When Dear Evan Hansen swept the Tony Awards in 2017, it was new, novel, and had a lot to say about the current zeitgeist. Mental health, social media, suicide, parents desperate to relate to their Gen Z kids: it was all in there. In retrospect, it was also fundamentally cursed as a concept– so cursed that it's worth remembering those Tony awards were hosted by Kevin Spacey.
Since then, we've had time to re-evaluate some of the flaws of the musical: a trite tale that "the truth comes out in the end" and where the main character is maybe a bit of a sociopath? So could a filmed version with the original Evan Hansen, Ben Platt, and a completely stacked supporting cast rescue some of the more problematic elements of the source material and make it accessible to a mass audience that aren't musical fans?
Sadly, no. Even worse, they seem to have lost some of what made the stage musical so effective. There are, however, some bright spots led by the women of Dear Evan Hansen. Julianne Moore and Amy Adams shine as the mothers of two of our main characters, and Kaitlyn Dever and Amandla Stenberg bring a lot of pathos to their roles. Moore's number in the film's second act is one of the only times the movie really feels human.
Interfering with that humanity is the much-vaunted age of the cast, who are all closer to 40 than freshman year of high school. And while, yes, that is an obstacle, we should also step back and remember that people in their late 20s playing high schoolers is as American as apple pie, Happy Days, and Beverly Hills 90210.
But it does stick out a little more, as Platt's specific sweaty energy in this role plays extremely well on stage when you're watching him perform from the mezzanine– you buy that he's a socially anxious teenager. But in close-up on camera makes it seem like he is, in fact, Old Gill from The Simpsons trying to sell you a timeshare development. Yikes.
Amazingly, I still stan Ben Platt. This stems from seeing him on Broadway, specifically as Elder Cunningham in The Book of Mormon but also his other work. And ultimately, he is as much Dear Evan Hansen as Lin-Manuel Miranda will be Hamilton, no matter how many other people take up the roles. But maybe we all have too much of Platt's energy as a sociopath from The Politician in our collective memories? Or is that just his energy and persona now? And is that a fundamental part of Dear Evan Hansen?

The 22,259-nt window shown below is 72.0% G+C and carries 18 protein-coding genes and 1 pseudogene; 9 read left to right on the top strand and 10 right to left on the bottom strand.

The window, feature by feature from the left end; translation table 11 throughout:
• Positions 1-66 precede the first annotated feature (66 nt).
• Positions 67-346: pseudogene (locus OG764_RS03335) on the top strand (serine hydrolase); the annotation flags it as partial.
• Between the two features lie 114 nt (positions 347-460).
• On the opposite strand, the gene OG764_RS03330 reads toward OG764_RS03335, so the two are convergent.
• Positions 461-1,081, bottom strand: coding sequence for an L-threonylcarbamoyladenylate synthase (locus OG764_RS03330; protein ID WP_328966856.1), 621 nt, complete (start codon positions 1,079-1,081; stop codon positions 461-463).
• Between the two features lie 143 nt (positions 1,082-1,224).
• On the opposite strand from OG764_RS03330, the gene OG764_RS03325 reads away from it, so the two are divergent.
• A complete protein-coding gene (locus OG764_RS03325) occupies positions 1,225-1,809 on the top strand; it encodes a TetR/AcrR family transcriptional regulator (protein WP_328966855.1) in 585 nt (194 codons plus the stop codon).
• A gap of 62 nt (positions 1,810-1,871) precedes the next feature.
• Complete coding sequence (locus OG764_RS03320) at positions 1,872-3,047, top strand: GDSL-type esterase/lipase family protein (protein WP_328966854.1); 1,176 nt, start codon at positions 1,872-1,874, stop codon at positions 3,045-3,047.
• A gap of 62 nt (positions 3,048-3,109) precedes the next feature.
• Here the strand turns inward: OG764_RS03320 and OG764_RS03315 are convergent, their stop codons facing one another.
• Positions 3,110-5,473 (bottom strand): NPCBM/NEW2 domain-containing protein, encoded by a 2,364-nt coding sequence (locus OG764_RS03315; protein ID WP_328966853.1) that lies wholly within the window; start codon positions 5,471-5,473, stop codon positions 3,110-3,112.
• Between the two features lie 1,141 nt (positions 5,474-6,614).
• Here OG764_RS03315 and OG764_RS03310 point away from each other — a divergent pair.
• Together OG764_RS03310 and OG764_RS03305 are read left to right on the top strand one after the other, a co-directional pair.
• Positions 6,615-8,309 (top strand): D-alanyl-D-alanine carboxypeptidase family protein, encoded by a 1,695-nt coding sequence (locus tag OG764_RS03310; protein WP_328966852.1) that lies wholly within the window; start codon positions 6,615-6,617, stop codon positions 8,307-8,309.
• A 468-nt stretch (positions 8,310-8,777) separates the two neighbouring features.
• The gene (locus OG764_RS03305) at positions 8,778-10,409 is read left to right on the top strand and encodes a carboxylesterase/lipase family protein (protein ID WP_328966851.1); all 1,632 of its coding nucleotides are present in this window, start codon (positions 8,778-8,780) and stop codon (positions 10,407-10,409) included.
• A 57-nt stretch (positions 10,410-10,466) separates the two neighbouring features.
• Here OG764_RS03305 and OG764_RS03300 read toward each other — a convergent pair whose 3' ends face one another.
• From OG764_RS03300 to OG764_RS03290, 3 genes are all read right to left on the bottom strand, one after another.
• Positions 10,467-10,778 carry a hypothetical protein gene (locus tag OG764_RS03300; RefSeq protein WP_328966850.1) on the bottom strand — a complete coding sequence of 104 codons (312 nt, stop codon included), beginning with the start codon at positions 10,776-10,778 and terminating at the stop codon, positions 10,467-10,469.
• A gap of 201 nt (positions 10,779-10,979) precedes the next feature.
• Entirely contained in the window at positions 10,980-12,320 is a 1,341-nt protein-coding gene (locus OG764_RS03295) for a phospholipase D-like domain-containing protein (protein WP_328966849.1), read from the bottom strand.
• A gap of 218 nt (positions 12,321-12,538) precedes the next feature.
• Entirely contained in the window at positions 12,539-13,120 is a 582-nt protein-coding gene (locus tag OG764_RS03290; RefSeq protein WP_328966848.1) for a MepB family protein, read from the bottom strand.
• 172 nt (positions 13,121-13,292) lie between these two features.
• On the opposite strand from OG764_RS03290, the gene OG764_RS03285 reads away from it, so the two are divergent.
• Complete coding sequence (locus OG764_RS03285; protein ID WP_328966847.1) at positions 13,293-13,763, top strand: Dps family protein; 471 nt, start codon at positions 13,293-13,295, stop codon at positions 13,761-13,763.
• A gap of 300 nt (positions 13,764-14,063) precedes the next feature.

Is it maybe a bad idea to have him in this role and an even worse idea to try to cover it up with digital de-aging jiggery-pokery? Yes, but a perspective from two actual teenagers (my kids, aged 16 and 13) who watched with me? They liked Platt. Platt's voice is the one who they listen to when they repeat the Broadway cast recording on Spotify. So maybe we middle-aged cynics all need to take a step back for a moment. It's still cursed, mind you, but maybe we can try to see beyond it.
Unfortunately, though, the film misses some really key themes and messages. Right from the get-go, the movie opens with "Waving through a Window," where Evan is actually literally tapping on the glass pane of the window of his bedroom. But that's not what this song is about, or even the story: it's about social media's false and performative nature and how disconnected it makes us from each other. You can see from the original staging, which uses actual giant screens. It's not subtle.
Therefore, the film also really fails to crystallize around a very key concept, and I can't emphasize this enough: Evan Hansen is a little bit of a sociopath, but so are we all. The film doesn't lean into the pressures created by social media and its performative nature at all. The moral of Dear Evan Hansen isn't "don't tell lies because the truth will always come out." It's that "social media platforms demand we lie to each other in subtle ways until finally they're not so subtle anymore and we're all living atop bullshit mountain together."
Nearly every character in Dear Evan Hansen not only engages in lies but demands easy answers and lies from each other. The world is a cold, cruel place full of randomness and tragedy. But what we want most of all is someone in a time of insanity to bring context to all of it with simple narratives. And a lie will not only make it halfway around the world before the truth laces ups its shoes. It will start dozens of Facebook groups, and TikTok challenges, and YouTube react videos.
We're the monsters. We're the sociopaths. Evan Hansen is just a kid with crippling anxiety and depression. Ok, a 28-year-old kid, but you get what I'm saying. Maybe it's just living through the disinformation age of the last several years, where social networks spread conspiracy theories, destroy democracy, and prolong pandemics. But someone telling a lie to make a grieving family feel a little better (and get closer to a girl you like. . . shudder) seems a lot less bad when people are eating horse dewormer instead of getting a widely available and safe vaccine.
So the problems with the film can't be fixed with recasting or digital de-aging. It missed the zeitgeist and didn't address the problematic elements of its narrative. While it hit on a very specific nerve just a few years ago, since then, we've also had other entertainment about the convergence of social media and youth. And yet, the filmed version of Dear Evan Hansen seems unaware of the new context that we're all viewing it in.
There are still good things hidden in here, and I'm still going to tear up when I hear "You Will Be Found," but this is a forgettable movie.